“Time’s up Jeremy. I’m sorry, clearly you need to talk but I have other patients and we are overlapping on their time. Shall I book you again? How’s Thursday?”

Jeremy had been too drained to answer, feeling empty, void of anything. He’d mumbled something he couldn’t remember what and shook his head in compliance then left the office never to return. It was not until mother was good and dead, buried a full six months, that Jeremy sought enough courage to go against her wishes, for real, and seek a second opinion on the condition he’d been diagnosed with so many years earlier. That’s when he’d started his real life, started to live as Jeremy and not just an extension of his mother. That was the day he began his sessions with Dr. Reichmann, in earnest.

The memory of that day was etched in his mind, a tattoo of sorts inked upon neurotransmitters, vivid colors steeped into grey-matter. The decision, the phone call to book the appointment then lengthy bus ride, mostly standing, trying to get as far away from mother’s watchful eye as possible even though he knew she was dead (although one could never be too careful.) Then the long walk, bundled up, layered for the crisp, late-fall weather. He had to be extra prudent as he was inclined to sickness due to his weak constitution – just like his father. Another detail he needed to remember now that his mother was no longer about to remind him.

He was terribly nervous. Jeremy had never liked changes to his regiment. He preferred things to stay in their proper order and hated surprises with a fervor he could barely keep controlled. This visit in search of Dr. Reichmann – his first doctor really as mother certainly chopped the last one off in a hurry – was way out of his daily schedule and could be laden with surprises. Yet somehow he’d been able to muster enough courage to soldier on. He smiled to himself in the waiting room remembering the bravery he’d put forth that day.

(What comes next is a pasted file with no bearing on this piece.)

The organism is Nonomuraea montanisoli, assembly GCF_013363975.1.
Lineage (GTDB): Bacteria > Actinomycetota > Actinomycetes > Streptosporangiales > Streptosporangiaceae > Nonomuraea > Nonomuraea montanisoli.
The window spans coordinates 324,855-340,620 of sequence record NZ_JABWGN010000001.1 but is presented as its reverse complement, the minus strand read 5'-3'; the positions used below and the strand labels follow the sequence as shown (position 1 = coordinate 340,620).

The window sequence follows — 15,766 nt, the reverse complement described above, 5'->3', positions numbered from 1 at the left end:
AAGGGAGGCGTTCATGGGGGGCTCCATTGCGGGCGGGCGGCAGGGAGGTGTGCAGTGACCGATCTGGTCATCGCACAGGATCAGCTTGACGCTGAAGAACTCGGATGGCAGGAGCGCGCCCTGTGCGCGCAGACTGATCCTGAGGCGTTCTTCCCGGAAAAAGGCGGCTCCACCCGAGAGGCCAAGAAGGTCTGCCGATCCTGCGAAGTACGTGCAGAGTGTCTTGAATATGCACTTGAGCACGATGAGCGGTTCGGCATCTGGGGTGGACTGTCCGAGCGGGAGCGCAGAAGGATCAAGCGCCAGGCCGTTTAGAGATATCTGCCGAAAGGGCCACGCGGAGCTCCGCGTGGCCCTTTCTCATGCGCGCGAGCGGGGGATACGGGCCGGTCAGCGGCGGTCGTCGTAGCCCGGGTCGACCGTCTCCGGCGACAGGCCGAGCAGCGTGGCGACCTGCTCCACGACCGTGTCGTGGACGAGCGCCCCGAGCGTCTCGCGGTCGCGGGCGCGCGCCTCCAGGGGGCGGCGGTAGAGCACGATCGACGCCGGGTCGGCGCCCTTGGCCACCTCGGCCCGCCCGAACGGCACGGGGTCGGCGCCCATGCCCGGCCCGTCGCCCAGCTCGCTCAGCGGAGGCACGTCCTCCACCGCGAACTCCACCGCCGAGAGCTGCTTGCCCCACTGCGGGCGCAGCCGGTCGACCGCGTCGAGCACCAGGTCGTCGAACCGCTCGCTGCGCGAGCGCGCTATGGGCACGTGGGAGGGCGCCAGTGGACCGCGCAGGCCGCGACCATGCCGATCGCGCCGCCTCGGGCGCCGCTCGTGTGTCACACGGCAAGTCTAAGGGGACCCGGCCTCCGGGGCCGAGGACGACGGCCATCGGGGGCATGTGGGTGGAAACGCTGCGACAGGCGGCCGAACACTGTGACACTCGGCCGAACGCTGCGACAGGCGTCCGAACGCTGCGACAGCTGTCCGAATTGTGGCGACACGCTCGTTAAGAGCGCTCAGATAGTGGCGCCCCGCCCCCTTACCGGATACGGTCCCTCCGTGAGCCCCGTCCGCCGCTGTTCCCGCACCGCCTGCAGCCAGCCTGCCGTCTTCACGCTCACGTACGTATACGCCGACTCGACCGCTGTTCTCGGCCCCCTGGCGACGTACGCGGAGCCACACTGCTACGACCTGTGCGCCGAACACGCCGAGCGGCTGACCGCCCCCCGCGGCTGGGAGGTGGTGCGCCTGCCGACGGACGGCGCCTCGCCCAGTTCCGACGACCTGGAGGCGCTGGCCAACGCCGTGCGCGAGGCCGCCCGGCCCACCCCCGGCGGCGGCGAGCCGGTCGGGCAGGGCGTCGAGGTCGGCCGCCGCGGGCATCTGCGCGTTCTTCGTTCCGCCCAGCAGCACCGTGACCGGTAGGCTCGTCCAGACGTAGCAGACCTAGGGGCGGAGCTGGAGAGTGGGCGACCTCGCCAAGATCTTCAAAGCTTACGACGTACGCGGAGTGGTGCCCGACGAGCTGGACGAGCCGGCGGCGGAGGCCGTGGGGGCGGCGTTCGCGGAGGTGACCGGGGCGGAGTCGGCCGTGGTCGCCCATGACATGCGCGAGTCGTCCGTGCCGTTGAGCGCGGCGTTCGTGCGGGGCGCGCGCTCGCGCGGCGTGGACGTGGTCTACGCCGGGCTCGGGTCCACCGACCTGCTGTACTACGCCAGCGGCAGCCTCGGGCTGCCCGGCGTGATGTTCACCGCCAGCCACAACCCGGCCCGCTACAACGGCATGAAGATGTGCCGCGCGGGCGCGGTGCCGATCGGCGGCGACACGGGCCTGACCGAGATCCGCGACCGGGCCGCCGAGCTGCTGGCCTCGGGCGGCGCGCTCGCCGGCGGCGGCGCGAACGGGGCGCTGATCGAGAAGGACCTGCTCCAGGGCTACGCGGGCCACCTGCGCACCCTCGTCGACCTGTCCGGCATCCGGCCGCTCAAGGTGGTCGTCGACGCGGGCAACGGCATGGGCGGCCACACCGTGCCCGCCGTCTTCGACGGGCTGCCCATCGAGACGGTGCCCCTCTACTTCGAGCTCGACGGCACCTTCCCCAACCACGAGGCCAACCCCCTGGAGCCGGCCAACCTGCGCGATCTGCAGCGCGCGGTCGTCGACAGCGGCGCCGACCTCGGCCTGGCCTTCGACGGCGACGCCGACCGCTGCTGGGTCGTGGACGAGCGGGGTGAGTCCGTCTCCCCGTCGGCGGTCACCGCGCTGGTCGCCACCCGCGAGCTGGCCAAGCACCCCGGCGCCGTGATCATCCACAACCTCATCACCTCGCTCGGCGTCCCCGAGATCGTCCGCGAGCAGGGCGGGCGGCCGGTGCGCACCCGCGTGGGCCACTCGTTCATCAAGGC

Dr. Reichmann helped him feel comfortable at once, just like the first time, in spite of Jeremy’s suspicious nature. The Doctor’s short stature, warm smile, and comparatively large head presented a non-threatening Mr. Roger’s sweater type package. Jeremy noticed, suspected may be a better description, a new feeling emerging, struggling to break through. It was unfamiliar. His mother had always told him to be wary of strangers as they would see that he was not all there and take advantage of him whenever they could. Jeremy knew she was wrong. That all people could not be all-bad all of the time and in spite of what she kept telling him about him being a retard, he really didn’t believe her.

Jeremy had done his own research after visiting with Dr. Philman, his first doctor, all those years ago. It was at the school library (he hadn’t told mother of course) where he’d looked up the diagnosis. Hypothesis might actually be a more accurate term as they’d never concluded the tests the Doctor had thought necessary. Mother had not allowed it.

It was somewhat confusing at first as OCPD Obsessive-Compulsive Personality Disorder, was often confused with the more common OCD Obsessive-Compulsive Disorder, but he soon got them sorted out. Though he didn’t necessarily like what he learned about himself. Deep down he knew it to be true and he was quite relieved to find his mother had been mistaken, that there was nothing wrong with his cognitive powers of mind, that he was just as intelligent as the next person. That a personality disorder did not render you retarded!

Even so, he was too frightened of mother to seek help openly, so he waited for the right time.

That first official visit to Dr. Reichmann had been a moment of clarity. It did not take him long to pin-point the problem and according to the Doctor, it wasn’t Jeremy. It was identical to the assessment he’d given Jeremy on their first unofficial visit, which went a long way in confirming Jeremy’s decisions, his actions.

“Sure you have issues. Don’t we all?” asked Dr. Reichmann. “Hell, I have a few of my own. Nevertheless, with some hard work and dedication I am confident we can overcome them, together.” His smile was enormous, spreading across the whole of his face. It appeared genuine too, as far as Jeremy could tell.